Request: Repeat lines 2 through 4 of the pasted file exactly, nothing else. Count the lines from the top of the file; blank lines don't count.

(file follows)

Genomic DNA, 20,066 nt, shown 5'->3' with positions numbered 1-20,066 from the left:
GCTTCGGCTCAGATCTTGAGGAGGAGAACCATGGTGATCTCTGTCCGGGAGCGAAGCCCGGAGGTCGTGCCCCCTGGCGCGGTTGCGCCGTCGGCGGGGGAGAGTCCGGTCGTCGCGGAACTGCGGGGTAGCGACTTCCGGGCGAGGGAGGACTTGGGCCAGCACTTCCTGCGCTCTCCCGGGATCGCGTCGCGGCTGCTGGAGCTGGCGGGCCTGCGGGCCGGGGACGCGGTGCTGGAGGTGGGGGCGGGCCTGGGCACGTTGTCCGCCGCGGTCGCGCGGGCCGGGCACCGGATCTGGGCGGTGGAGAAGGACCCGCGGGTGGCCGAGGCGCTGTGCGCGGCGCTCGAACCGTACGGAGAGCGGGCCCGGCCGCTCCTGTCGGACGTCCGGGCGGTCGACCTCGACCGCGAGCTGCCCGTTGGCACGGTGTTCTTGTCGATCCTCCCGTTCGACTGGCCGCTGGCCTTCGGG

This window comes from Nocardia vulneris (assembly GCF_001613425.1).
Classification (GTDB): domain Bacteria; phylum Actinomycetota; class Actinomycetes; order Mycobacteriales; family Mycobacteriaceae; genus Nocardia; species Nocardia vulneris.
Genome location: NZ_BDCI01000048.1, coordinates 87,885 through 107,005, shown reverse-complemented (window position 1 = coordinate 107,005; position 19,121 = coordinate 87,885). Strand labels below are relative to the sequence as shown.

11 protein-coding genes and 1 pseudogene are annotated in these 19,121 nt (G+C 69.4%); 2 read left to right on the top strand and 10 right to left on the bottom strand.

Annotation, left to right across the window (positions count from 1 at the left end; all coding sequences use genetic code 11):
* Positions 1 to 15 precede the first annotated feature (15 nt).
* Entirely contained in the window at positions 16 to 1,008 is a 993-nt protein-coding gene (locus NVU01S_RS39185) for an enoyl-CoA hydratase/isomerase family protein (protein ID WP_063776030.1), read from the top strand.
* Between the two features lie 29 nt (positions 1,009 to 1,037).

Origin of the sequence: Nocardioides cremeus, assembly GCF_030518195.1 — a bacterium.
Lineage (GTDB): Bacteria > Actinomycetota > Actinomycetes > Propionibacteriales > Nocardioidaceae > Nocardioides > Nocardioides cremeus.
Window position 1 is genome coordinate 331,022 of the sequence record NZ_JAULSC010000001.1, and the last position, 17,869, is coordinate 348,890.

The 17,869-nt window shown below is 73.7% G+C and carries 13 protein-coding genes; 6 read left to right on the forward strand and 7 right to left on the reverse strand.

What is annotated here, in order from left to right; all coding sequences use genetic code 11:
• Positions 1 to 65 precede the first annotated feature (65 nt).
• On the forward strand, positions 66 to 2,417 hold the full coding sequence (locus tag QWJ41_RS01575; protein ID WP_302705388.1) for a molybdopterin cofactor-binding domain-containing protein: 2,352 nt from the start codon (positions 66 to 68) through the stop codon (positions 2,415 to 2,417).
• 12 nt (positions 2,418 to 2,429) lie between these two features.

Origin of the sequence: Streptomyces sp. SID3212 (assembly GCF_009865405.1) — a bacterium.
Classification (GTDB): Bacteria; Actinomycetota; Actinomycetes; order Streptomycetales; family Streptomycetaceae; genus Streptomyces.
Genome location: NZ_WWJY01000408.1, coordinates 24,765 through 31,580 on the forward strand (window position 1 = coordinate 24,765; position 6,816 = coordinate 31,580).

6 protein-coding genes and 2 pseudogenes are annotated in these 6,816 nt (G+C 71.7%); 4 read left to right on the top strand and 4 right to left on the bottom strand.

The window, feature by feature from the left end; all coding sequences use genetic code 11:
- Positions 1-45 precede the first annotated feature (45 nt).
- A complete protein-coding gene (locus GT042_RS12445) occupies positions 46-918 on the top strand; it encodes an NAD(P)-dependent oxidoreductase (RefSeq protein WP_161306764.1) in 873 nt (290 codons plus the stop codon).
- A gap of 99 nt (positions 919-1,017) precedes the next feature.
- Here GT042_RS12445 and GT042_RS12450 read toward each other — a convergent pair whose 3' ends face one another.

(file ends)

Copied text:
GCTTCGGCTCAGATCTTGAGGAGGAGAACCATGGTGATCTCTGTCCGGGAGCGAAGCCCGGAGGTCGTGCCCCCTGGCGCGGTTGCGCCGTCGGCGGGGGAGAGTCCGGTCGTCGCGGAACTGCGGGGTAGCGACTTCCGGGCGAGGGAGGACTTGGGCCAGCACTTCCTGCGCTCTCCCGGGATCGCGTCGCGGCTGCTGGAGCTGGCGGGCCTGCGGGCCGGGGACGCGGTGCTGGAGGTGGGGGCGGGCCTGGGCACGTTGTCCGCCGCGGTCGCGCGGGCCGGGCACCGGATCTGGGCGGTGGAGAAGGACCCGCGGGTGGCCGAGGCGCTGTGCGCGGCGCTCGAACCGTACGGAGAGCGGGCCCGGCCGCTCCTGTCGGACGTCCGGGCGGTCGACCTCGACCGCGAGCTGCCCGTTGGCACGGTGTTCTTGTCGATCCTCCCGTTCGACTGGCCGCTGGCCTTCGGG

This window comes from Nocardia vulneris (assembly GCF_001613425.1).
Classification (GTDB): domain Bacteria; phylum Actinomycetota; class Actinomycetes; order Mycobacteriales; family Mycobacteriaceae; genus Nocardia; species Nocardia vulneris.